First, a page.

This area is exclusively for members of FOR Cardiff, this is where you can register/request ‘The Card’ and see the 100+ offers available to our members. If you're not sure if you're a member please check here or email us on email@example.com
Last year Wales made a significant step towards a more sustainable future by launching Phase 1 of the Single-Use Plastic Ban. The ban impacts all businesses and organisations in Wales, urging them to make the switch to eco-friendly alternatives.
Ahead of the busy Six Nations, we offered businesses free advice and guidance on implementing the ban at Pettigrew Tearooms. Lots of great discussions were had, and lots of delicious pastries were eaten. If you were unable to attend the event or would appreciate a recap of our discussions, we have put together this summary just for you.
Pettigrew have been championing sustainability since they first opened back in 2012 and are a great example of a business committing to eco-alternatives. Owner, David Le Masurier gave us the run-down on some of the choices they have made to champion sustainability.
In response to the take-away nature of their Castle Arcade bakery, Pettigrew consciously decided to present their products in environmentally friendly, compostable packaging. The packaging is clearly labelled to guide customers on proper disposal methods. David highlighted the importance of transparency with customers, fostering a relationship built on trust, especially in a world where greenwashing is prevalent. Pettigrew actively invites customers to contribute ideas, recognising the collaborative effort required to enhance their sustainable practices.
Acknowledging that certain sustainable choices may impact profitability, Pettigrew has remained steadfast in their decision to abstain from selling plastic water bottles. Despite the location of their Bute Park tearooms, along a busy public footpath, they opted for glass bottles until the emergence of canned water—an infinitely recyclable alternative that aligns with their commitment to reducing single-use plastics.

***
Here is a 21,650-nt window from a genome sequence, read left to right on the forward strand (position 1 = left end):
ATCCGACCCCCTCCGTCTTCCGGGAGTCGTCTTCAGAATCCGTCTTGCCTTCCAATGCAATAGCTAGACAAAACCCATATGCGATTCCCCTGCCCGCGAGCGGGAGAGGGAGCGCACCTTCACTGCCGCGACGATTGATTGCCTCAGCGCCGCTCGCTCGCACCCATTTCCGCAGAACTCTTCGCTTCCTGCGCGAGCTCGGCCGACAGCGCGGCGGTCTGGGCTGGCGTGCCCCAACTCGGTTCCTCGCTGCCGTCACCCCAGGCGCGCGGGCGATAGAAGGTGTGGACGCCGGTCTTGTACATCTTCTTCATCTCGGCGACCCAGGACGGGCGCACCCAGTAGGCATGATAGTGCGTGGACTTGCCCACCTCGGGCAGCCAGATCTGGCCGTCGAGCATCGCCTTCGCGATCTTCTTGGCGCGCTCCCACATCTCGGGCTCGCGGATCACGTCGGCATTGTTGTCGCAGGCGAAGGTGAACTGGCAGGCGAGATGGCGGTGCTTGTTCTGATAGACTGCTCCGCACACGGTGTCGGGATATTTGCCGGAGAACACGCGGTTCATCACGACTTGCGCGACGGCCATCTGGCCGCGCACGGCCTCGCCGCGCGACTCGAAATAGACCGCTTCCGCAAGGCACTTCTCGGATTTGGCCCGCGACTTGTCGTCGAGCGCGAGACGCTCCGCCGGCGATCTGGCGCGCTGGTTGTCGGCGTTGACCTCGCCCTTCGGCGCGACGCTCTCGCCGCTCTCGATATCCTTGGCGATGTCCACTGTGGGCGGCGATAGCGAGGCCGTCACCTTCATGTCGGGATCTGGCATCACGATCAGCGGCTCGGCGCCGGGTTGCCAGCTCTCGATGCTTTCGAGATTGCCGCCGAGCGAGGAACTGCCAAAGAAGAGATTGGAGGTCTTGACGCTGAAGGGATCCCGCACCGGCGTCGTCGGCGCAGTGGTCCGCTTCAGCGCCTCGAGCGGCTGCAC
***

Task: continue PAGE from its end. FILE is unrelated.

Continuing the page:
Pettigrew actively collaborates with other independent businesses in Cardiff, sharing ingredients and cutting waste from the supply chain. They supply Uncommon Ground with sourdough bread in exchange for coffee beans, delivered in reusable containers. Emphasising the significance of supporting local businesses for fresh produce, Pettigrew goes the extra mile by sourcing salad directly from Bute Park, delivered sustainably via bicycle.
In essence, Pettigrew not only prioritizes sustainability within their operations but also promotes a holistic approach by involving and inspiring their community to join the journey toward a more eco-conscious future.
Plastic straws are often used as a medical tool by people who have difficulty eating or drinking and, when the ban was announced, many people reached out to Disability Wales concerned that they would experience more barriers as a result. Disability Wales successfully argued that there should not be a full ban on the straws, and that hospitality venues should still be able to stock them for those who require their use.
Their recommendations to businesses are:
Food Cardiff is a city-wide partnership which acts as a hub for connecting the people and projects working to promote healthy, environmentally sustainable and ethical food across the city.
Cardiff currently holds silver in the national Sustainable Food Places scheme, and Food Cardiff are leading a bid to reach gold – which would make Cardiff one of the most sustainable food places in the UK. To do this, they are urging businesses to take action; they have a handy toolkit available to businesses which explains more, and cutting single-use plastics is one of the pledges businesses can take as part of the campaign.
Access sustainability resources, share best practice, and advertise unwanted office furniture/ equipment on the FOR Cardiff Sustainability Hub.